Aug. 8 (Bloomberg) -- McDonald’s Corp. said sales at stores open at least 13 months fell 2.5 percent in July, matching the largest decline in a decade, as the U.S. slumped for the third straight month and a food scare in Asia hurt results.
Analysts estimated a 1.1 percent global decline, the average of 12 projections from Consensus Metrix. Sales fell 3.2 percent in the U.S. and 7.3 percent in Asia Pacific, the Middle East and Africa, the Oak Brook, Illinois-based company said in a statement today. Both drops were bigger than analysts estimated.
The world’s biggest restaurant chain, which gets about 32 percent of revenue from domestic locations, has struggled to attract Americans this year as new chains lure away customers and established rivals introduce cheaper food deals. McDonald’s also has recently faced sales trouble in China, where one of its suppliers was investigated for altering expiration dates on food.
“The U.S. is struggling and Asia Pacific is struggling,” Peter Saleh, a New York-based analyst at Telsey Advisory Group, said in an interview. “They’re just feeling a lot of pressure from competitors” in the U.S.
Analysts projected a 2.6 percent decline for U.S. sales last month. Domestic same-store sales dropped 3.5 percent in June and 1 percent in May. Worldwide, sales also slumped 2.5 percent in June, the worst since March 2003, when they declined 3.7 percent.
The shares rose 0.3 percent to $93.55 at the close in New York. They have lost 3.6 percent this year, while the Standard & Poor’s 500 Restaurants Index decreased 1.5 percent.
Last month, McDonald’s posted second-quarter profit that trailed analysts’ estimates as a U.S. slump lingered and rivals offered more new items. Taco Bell earlier this year introduced breakfast fare nationwide, and Burger King Worldwide Inc. is selling $1 sandwiches as a part of its King Deals menu. McDonald’s recently set up a learning lab in the U.S. to help it better understand what customers want.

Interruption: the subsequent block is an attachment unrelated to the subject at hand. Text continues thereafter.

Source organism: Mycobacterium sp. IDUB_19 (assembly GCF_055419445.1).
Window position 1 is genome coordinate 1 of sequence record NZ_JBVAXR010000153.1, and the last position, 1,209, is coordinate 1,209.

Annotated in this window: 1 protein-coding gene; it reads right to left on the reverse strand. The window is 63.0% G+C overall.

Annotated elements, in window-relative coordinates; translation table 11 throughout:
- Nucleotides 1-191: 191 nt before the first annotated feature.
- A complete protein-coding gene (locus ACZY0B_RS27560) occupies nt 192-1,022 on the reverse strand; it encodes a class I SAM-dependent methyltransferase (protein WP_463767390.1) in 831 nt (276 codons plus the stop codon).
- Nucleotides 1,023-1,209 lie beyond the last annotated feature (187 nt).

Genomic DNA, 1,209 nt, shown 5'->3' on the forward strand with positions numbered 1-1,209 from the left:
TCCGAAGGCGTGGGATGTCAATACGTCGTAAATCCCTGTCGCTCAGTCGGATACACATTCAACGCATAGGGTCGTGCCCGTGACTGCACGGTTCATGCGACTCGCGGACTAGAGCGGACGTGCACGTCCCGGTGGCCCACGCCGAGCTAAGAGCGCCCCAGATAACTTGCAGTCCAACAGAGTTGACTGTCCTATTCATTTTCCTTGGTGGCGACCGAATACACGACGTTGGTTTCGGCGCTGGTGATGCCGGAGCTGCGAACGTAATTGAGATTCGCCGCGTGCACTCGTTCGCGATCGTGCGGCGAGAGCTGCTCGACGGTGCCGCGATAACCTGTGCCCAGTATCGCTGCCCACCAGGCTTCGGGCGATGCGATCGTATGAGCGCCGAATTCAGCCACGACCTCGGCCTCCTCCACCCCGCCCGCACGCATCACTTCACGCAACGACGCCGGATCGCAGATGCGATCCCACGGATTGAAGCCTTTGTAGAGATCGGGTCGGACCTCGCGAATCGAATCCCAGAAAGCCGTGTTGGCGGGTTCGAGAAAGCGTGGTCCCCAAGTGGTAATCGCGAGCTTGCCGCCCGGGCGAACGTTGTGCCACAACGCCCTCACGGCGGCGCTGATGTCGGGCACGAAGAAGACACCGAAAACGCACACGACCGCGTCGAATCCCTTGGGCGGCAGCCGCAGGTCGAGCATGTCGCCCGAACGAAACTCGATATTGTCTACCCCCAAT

McDonald’s said earlier this month that sales in China and Japan are being hurt after supplier OSI Group LLC was accused of repackaging expired meat. The situation caused McDonald’s to temporarily pull beef, pork and chicken items from its restaurants in China.
While it can’t yet estimate the full effect on 2014 earnings, the areas at issue make up about 10 percent of consolidated revenue and the company’s global same-store sales forecast for the year is “at risk,” the company said in a regulatory filing on Aug. 4.
“McDonald’s is undertaking recovery strategies to restore customers’ trust and confidence,” the company said in today’s statement.
Japan same-store sales fell 17 percent in July after the supplier probe, McDonald’s said earlier this month. The 7.3 percent drop in McDonald’s Asia Pacific region was steeper than the 0.5 percent slide analysts’ estimated. More than 7 percentage points of the decline was due to the supplier issue, McDonald’s said.
“The magnitude is very severe in Asia Pacific and it’s obviously translating to Japan,” Saleh said. “They’re just not going to recover overnight.”
Same-store sales rose 0.5 percent last month in Europe, where McDonald’s gets about 40 percent of revenue. Analysts estimated a 0.7 percent drop, according to Consensus Metrix, a researcher owned by Wayne, New Jersey-based Kaul Advisory Group. Comparable-store sales are considered an indicator of a retailer’s performance because they include only older, established locations.
McDonald’s has more than 35,600 restaurants worldwide and about 19 percent are owned by the company. By 2016, the chain is seeking to franchise as many as 1,500 of its company-owned stores, primarily overseas, it said in a statement in May.
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